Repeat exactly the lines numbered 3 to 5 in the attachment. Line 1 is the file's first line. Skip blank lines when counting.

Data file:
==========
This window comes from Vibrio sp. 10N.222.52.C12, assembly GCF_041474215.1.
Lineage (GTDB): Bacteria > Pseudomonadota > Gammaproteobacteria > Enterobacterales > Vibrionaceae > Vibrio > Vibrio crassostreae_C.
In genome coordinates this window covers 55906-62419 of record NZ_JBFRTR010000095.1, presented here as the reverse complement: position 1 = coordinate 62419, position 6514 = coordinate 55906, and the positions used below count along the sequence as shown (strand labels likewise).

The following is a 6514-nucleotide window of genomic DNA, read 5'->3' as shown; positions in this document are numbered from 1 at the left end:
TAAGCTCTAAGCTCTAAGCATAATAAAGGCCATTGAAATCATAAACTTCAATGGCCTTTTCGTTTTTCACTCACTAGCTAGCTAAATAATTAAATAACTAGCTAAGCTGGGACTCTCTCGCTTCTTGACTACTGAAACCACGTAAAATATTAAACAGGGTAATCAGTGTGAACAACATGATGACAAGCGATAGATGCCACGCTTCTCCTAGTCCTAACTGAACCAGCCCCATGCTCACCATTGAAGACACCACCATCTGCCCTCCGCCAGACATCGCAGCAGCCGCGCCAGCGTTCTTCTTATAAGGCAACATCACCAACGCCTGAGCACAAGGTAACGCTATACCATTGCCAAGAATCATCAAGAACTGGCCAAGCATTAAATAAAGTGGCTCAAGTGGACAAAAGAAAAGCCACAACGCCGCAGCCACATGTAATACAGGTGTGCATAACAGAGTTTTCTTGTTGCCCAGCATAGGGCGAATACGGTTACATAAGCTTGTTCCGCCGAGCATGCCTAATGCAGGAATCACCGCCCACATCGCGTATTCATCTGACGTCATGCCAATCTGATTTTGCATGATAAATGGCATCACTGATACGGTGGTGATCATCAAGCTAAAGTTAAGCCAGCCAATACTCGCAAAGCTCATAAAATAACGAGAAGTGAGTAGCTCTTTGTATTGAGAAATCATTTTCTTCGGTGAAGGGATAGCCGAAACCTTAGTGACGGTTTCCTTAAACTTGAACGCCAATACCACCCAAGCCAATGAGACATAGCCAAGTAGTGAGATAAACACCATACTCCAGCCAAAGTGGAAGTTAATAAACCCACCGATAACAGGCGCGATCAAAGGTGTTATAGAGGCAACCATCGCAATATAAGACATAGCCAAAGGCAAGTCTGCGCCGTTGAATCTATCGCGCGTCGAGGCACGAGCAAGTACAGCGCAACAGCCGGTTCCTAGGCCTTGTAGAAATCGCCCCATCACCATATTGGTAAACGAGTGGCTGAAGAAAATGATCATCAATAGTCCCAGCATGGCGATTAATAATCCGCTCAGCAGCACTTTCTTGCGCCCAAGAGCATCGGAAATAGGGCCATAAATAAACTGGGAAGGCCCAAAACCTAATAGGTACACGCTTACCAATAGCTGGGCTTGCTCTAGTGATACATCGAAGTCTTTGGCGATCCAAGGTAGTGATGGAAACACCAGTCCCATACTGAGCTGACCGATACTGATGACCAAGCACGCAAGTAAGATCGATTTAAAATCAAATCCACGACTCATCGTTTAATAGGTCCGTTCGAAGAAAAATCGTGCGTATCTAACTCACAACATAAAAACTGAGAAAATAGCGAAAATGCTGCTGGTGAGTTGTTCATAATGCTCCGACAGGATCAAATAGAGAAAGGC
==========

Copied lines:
In genome coordinates this window covers 55906-62419 of record NZ_JBFRTR010000095.1, presented here as the reverse complement: position 1 = coordinate 62419, position 6514 = coordinate 55906, and the positions used below count along the sequence as shown (strand labels likewise).

The following is a 6514-nucleotide window of genomic DNA, read 5'->3' as shown; positions in this document are numbered from 1 at the left end:
TAAGCTCTAAGCTCTAAGCATAATAAAGGCCATTGAAATCATAAACTTCAATGGCCTTTTCGTTTTTCACTCACTAGCTAGCTAAATAATTAAATAACTAGCTAAGCTGGGACTCTCTCGCTTCTTGACTACTGAAACCACGTAAAATATTAAACAGGGTAATCAGTGTGAACAACATGATGACAAGCGATAGATGCCACGCTTCTCCTAGTCCTAACTGAACCAGCCCCATGCTCACCATTGAAGACACCACCATCTGCCCTCCGCCAGACATCGCAGCAGCCGCGCCAGCGTTCTTCTTATAAGGCAACATCACCAACGCCTGAGCACAAGGTAACGCTATACCATTGCCAAGAATCATCAAGAACTGGCCAAGCATTAAATAAAGTGGCTCAAGTGGACAAAAGAAAAGCCACAACGCCGCAGCCACATGTAATACAGGTGTGCATAACAGAGTTTTCTTGTTGCCCAGCATAGGGCGAATACGGTTACATAAGCTTGTTCCGCCGAGCATGCCTAATGCAGGAATCACCGCCCACATCGCGTATTCATCTGACGTCATGCCAATCTGATTTTGCATGATAAATGGCATCACTGATACGGTGGTGATCATCAAGCTAAAGTTAAGCCAGCCAATACTCGCAAAGCTCATAAAATAACGAGAAGTGAGTAGCTCTTTGTATTGAGAAATCATTTTCTTCGGTGAAGGGATAGCCGAAACCTTAGTGACGGTTTCCTTAAACTTGAACGCCAATACCACCCAAGCCAATGAGACATAGCCAAGTAGTGAGATAAACACCATACTCCAGCCAAAGTGGAAGTTAATAAACCCACCGATAACAGGCGCGATCAAAGGTGTTATAGAGGCAACCATCGCAATATAAGACATAGCCAAAGGCAAGTCTGCGCCGTTGAATCTATCGCGCGTCGAGGCACGAGCAAGTACAGCGCAACAGCCGGTTCCTAGGCCTTGTAGAAATCGCCCCATCACCATATTGGTAAACGAGTGGCTGAAGAAAATGATCATCAATAGTCCCAGCATGGCGATTAATAATCCGCTCAGCAGCACTTTCTTGCGCCCAAGAGCATCGGAAATAGGGCCATAAATAAACTGGGAAGGCCCAAAACCTAATAGGTACACGCTTACCAATAGCTGGGCTTGCTCTAGTGATACATCGAAGTCTTTGGCGATCCAAGGTAGTGATGGAAACACCAGTCCCATACTGAGCTGACCGATACTGATGACCAAGCACGCAAGTAAGATCGATTTAAAATCAAATCCACGACTCATCGTTTAATAGGTCCGTTCGAAGAAAAATCGTGCGTATCTAACTCACAACATAAAAACTGAGAAAATAGCGAAAATGCTGCTGGTGAGTTGTTCATAATGCTCCGACAGGATCAAATAGAGAAAGGC